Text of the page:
Public hanging during Zia’s regime did not eliminate rape

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Claim: No incidents of rape were reported after a rapist was publicly executed in 1983 during General Zia ul Haq’s regime.
Fact: Several incidents of rape were reported after the public execution.

On 10 September, a woman was gang-raped in front of her children on the Lahore-Sialkot motorway. Following this incident, calls to publicly hang rapists became dominant within the public discourse.

Many people justified the need for capital punishment by citing an incident during General Zia ul Haq’s reign where a (1977-1988), where a child rapist and murderer was publicly executed in 1983. There are several variations of the claim; some state that this public execution deterred any instances of rape from happening throughout General Zia’s tenure, others say that no rape took place for ten years to fifteen years. Some versions of the claim say no incidents of rape were reported to the police during this period of time, while others state no rape took place at all.

However, Soch Fact Check found all these claims to be false. A public execution did take place in 1983, after the body of a young boy from Lahore was found. The boy, Pappu, had been sexually assaulted and then murdered, and the perpetrators were hanged publicly. However, false information regarding the implications of this incident has been circulating on social media, which in turn informs public opinion.

The Justice Project Pakistan, which is a non-profit organization that provides legal aid to vulnerable prisoners and advocates on their behalf, recently posted their findings on Twitter noting that this claim is false. They stated that eleven cases of rape committed against minors were reported between 1983 and 1992.

Saroop Ijaz, Senior Counsel for Human Rights Watch wrote for Dawn.com that after the public execution of the rapist in Zia’s regime (1983), the body was hung for an entire day as a spectacle. Despite this, contrary to the claim, between 1983 to 1992, eleven cases of rape were recorded against minors. An article from The News also confirmed this and added that at least four of these cases were reported in the city where the public execution took place.

Soch Fact Check accessed the Human Rights Commission Pakistan’s (HRCP) Archives for news reports from General Zia ul Haq’s regime, and found three newspaper clippings reporting rape cases reported in 1984 and 1989. (find attached below)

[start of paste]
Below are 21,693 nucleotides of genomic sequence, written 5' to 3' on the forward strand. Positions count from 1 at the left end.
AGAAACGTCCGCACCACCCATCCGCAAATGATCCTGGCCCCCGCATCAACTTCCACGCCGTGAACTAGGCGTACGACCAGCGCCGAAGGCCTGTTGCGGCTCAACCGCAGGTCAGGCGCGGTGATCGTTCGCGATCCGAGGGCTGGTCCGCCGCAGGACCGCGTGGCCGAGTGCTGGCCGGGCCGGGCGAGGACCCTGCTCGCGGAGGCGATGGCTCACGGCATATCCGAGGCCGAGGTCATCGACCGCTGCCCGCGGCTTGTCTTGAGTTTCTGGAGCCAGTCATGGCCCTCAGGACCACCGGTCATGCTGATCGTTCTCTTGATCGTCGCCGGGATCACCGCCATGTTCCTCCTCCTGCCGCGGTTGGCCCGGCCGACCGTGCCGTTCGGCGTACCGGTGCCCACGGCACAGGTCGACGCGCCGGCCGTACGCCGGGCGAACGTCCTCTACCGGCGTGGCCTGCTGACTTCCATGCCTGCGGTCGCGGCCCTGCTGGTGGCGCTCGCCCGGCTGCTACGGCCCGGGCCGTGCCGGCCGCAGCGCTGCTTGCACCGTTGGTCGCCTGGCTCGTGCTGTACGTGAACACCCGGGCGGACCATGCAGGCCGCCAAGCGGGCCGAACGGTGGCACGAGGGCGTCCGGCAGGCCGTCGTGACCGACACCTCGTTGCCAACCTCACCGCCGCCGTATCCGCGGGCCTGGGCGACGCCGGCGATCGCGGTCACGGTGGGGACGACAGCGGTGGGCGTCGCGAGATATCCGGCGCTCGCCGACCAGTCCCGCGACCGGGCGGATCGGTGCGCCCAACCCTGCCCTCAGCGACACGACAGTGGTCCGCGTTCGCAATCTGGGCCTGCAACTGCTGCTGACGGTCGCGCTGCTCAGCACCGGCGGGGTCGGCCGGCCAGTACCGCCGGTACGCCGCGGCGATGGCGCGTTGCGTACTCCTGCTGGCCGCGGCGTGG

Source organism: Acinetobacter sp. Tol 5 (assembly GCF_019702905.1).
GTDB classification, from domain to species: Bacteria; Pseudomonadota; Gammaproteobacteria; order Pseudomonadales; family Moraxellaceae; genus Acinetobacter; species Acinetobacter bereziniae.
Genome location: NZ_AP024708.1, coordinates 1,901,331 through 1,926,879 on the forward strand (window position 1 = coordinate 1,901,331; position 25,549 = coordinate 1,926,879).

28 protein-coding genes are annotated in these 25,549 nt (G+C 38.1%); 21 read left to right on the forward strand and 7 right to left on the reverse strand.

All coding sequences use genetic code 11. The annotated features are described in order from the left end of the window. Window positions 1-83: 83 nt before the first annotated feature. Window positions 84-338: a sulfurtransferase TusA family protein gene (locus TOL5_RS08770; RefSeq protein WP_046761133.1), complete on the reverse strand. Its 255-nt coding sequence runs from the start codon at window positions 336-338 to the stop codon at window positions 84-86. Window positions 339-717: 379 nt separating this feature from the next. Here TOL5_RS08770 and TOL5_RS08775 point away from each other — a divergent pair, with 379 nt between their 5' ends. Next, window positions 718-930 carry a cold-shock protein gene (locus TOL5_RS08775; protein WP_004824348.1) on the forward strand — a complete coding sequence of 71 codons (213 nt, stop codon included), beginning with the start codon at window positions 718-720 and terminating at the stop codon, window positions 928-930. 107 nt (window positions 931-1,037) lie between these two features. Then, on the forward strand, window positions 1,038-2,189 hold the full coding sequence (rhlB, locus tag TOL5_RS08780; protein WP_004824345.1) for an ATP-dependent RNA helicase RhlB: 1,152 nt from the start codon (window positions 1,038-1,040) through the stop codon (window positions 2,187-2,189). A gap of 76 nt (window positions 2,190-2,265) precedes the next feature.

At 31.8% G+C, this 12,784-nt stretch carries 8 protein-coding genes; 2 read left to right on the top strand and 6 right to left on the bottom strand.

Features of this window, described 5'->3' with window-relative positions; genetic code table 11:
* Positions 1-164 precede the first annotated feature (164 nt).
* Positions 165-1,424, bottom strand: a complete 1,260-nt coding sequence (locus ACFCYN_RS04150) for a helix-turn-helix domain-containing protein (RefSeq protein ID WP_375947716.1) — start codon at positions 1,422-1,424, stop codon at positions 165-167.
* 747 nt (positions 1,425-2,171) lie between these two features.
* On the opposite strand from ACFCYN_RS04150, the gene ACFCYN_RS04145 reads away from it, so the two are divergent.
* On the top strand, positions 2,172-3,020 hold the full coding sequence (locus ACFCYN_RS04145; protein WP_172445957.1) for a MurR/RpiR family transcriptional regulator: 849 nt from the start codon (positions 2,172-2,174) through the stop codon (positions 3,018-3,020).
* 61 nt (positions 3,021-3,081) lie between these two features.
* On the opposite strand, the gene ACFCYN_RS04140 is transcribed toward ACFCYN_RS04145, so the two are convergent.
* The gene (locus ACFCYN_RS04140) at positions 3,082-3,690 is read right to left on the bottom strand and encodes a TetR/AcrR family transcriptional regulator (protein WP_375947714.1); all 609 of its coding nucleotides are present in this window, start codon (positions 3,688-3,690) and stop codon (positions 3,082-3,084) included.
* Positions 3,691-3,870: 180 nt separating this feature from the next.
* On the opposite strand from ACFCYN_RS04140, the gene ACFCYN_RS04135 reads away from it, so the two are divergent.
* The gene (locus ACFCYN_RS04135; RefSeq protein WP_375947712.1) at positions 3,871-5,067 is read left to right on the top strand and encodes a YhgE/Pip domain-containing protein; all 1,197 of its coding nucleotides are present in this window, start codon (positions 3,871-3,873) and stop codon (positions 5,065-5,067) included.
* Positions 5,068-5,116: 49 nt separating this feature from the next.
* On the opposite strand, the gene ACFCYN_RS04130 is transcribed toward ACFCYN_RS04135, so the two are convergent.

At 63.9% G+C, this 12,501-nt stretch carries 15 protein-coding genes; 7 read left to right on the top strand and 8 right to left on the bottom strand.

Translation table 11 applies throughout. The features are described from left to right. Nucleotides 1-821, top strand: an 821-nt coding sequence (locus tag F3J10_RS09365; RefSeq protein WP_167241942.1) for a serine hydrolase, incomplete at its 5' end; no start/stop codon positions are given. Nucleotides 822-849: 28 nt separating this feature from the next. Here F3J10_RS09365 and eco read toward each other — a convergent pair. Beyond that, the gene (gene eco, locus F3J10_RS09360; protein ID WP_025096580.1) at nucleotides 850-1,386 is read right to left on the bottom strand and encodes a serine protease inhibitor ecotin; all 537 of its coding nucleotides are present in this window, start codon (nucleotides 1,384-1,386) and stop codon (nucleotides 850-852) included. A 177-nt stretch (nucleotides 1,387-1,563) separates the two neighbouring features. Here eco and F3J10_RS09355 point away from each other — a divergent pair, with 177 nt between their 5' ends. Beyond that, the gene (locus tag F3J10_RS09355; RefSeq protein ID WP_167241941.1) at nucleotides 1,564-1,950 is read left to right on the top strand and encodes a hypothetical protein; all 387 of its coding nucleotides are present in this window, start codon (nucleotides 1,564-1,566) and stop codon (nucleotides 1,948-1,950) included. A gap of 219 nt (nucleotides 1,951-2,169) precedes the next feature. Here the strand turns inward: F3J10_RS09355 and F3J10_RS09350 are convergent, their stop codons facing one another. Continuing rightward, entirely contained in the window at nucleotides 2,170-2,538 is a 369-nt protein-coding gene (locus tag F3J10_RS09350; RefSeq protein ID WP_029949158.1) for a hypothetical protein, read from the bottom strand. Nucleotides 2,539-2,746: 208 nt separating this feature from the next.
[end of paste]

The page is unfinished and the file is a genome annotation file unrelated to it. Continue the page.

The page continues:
On 17 May, 1984 a news clipping reported that in Multan, three men were charged with assault and abduction of a thirteen year-old. In 1989, a four year-old girl was raped and a case was registered by the Islampura police. On 15 August, same year, an eleven year-old was also reported to have been raped.

It is also important to note that Zia ul Haq passed the Offence of Zina (Enforcement Of Hudood) Ordinance in 1979 and made it compulsory by law for a rape survivor to produce four male witnesses in order for the case to be reported as ‘rape’, failure to do so would result in the case to be reported as ‘adultery’, which was a severely punishable offence. This draconian law prevented women from reporting incidents of rape.

Explaining this sentiment in her paper, Dr Rahat Imran, quotes the words of Tariq Rehman, a South Asian scholar and linguist: “What happened under Zia ul Haq was that if a woman delivered it was considered proof enough, and she could be given the maximum punishment for adultery. This could mean…that raped women could be punished, while rapists went scot-free. Moreover, as the evidence of women was not admissible, a rapist could rape a girl in a girl’s hostel and still not get the maximum punishment, while the girl stood guilty”.

In light of the recent motorway incident, and the popular call to hang rapists, the claim about Zia’s decision to publicly execute a rapist preventing rape for a number of years has become extremely relevant. False information in this regard informs public opinion and shapes the country’s approach towards addressing the condition of legal recourse for sexual assault.

Summary: Soch Fact Check discovered the claim about state-mandated public execution of a rapist during General Zia’s regime leading to the elimination of rape from society, to be false. There were several instances of rape reported during his tenure, and ten to fifteen years after the public execution.

Research Associates: Areeba Fatima, Ammar Zardari

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